I LOVE to dig in long and short boxes. The thrill of finding a new place and digging for gold is just the best. I also love to chat up store owners about this very topic whenever I travel and/or find a new store. The perspectives of owners are as varied as the types of stores listed in the article. It also depends, of course, on their market.

    For example, I live in the Inland Empire of Southern California. There are several LCS stores I frequent. The more healthy ones have a rich pool of pull-list customers that actually pick up their pull lists on a weekly basis. One store in particular also has a good trade paperback income as well as gaming and statues. They survive on loyalty and a rich customer base. More importantly, the owner is a number cruncher and orders wisely. I have built a very good relationship with him and often share my speculation knowledge with him when he orders. In turn, I often get picks and special pricing/ordering when I buy. This give him a guaranteed sale and eliminates my stress of having to be a Wednesday warrior and beating the crowd (note- I also have a healthy pull list that I pick up on the weekly as well, so that helps). This mutual relationship is a win-win for both him and I. He also does not dig through back issues and raise prices on hot books because he feels he doesn’t have to and believes, as do I, that it would only piss off his customers.

    On the contrary, many markets I have visited have a very different vibe. One market, for example is the Phoenix/Glendale area of Arizona (sorry AZ. I love you, but I gotta speak truth). Every time I visit friends there, I always find a new store. The vast majority of stores I have visited have dozens, if not hundreds, of long boxes full of comics, but nothing to buy. They are literally picked so clean of potential “finds”, that it becomes almost useless to dig. Those same stores do not have any shortage of “new hot wall books” displaying whatever spec books have become hot (and priced accordingly). As a customer that likes to dig, this is frustrating and I never return to those stores twice.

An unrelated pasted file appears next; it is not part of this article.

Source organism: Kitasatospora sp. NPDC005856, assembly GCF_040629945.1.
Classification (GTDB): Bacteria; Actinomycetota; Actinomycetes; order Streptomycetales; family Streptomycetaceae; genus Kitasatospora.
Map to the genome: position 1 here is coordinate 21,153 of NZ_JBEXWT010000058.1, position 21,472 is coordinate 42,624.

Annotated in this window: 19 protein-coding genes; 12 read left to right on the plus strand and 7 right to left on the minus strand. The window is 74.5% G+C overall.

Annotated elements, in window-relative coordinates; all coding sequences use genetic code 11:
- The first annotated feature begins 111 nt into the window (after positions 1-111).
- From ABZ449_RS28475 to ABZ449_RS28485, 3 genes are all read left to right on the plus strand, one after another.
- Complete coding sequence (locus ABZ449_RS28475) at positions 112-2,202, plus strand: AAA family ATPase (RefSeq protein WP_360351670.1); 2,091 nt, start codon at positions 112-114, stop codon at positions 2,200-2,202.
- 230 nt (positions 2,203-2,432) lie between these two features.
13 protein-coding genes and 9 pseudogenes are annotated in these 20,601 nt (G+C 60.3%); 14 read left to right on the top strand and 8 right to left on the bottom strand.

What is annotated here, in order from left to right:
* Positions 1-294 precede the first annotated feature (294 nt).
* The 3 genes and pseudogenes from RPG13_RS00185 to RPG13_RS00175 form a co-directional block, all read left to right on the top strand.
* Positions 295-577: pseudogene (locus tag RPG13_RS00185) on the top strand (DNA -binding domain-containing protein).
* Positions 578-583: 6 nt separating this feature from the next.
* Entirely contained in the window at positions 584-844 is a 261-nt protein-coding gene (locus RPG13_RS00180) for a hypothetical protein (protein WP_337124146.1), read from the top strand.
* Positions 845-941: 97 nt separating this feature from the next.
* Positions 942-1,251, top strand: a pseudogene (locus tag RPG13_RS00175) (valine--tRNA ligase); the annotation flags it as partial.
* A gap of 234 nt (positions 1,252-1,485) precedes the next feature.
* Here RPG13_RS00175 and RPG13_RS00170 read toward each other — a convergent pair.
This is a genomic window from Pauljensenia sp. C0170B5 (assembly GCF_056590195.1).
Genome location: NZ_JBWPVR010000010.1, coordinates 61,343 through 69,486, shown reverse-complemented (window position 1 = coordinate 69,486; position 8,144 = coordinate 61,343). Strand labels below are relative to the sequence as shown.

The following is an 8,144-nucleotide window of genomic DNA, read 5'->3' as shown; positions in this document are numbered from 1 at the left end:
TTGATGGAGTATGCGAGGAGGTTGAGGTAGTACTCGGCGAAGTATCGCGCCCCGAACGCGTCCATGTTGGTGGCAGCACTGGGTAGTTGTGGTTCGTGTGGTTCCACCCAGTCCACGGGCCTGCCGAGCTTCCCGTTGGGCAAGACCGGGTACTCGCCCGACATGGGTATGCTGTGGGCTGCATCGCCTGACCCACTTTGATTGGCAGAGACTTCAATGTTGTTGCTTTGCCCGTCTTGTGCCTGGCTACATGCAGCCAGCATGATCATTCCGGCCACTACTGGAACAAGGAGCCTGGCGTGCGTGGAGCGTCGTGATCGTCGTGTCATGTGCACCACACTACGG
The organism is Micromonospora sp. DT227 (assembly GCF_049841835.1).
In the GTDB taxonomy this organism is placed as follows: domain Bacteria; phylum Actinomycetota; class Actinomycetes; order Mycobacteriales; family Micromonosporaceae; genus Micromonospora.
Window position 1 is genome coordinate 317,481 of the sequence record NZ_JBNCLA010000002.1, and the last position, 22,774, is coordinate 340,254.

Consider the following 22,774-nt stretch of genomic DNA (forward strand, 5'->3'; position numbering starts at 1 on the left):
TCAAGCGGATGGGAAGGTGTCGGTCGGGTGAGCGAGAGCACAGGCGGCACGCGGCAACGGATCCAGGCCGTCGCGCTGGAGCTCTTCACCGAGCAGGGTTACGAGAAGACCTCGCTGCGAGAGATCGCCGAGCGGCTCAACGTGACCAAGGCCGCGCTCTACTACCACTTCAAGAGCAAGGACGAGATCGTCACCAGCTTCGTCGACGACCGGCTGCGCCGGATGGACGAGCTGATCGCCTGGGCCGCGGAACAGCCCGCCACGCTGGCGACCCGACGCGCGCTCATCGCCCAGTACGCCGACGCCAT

It is my humble belief that if you are an owner and want to play the “spec market” as your primary business model, then I believe you are an idiot for having a brick and mortar store. Why pay rent, utilities, payroll, etc if you just want to deal in “spec-books”? That makes no financial sense. If you want to pull books, monitor spec sites on the hourly, and order books that you NEVER put on the shelves for your physical customers to buy (you know who you are), then get rid of your store and go virtual. This, I believe, is the future of this type of comic retail.

    On the other hand, if you want to own an actual physical store, then order wisely, build relationships, and put your customers first. Have special events at your store. Do Free Comic Book Day right and maybe even have a midnight premiere of a hot book now and again. Make it fun for your customers. They will return and buy!

    Just one man’s opinion.

  • KravenHuntsAgain

    I also love the thrill of the hunt scrounging around $1 bins. I frequent a few places, but one main shop. It took me years to warm up the owner as he can be a bit grouchy, but now that I have gotten to know him, he is a great guy.
    He has taught me a lot about comics too. He has $1 bins, $2 bins, and moderate priced key issues. I go there once or twice a week and always find something new!

  • Avatar

    As long as comics have value and the potential to grow in value comics will never die.

    The day trades start having value is the day it becomes the beginning of the end of the single issue comic.

    As long as you adapt and follow the market you should survive. If you only sell comics or pops or cards you might suffer.

    All 3 LCS’s here sell everything. Game cards, comics, trades, wall books, bins, pops, toys, action figures, statues, you name it.

    Just make sure you know your clientele and cater to the demand without over ordering and you should be fine.

  • Avatar

    This is a great article. Well presented stats and unbiased. As for me – will love comics as long as there are shops out there taking on books faster than they can price them, allowing for those “magic” scores. If you have had one you will never forget it. Also, I have never read a digital comic nor do I intend to. Reading hard print is very relaxing (dare I say therapeutic for me), and for my older issues that familiar smell of slightly biodegrading paper tickles my neurons and unlocks memories otherwise inaccessible. Again, great article.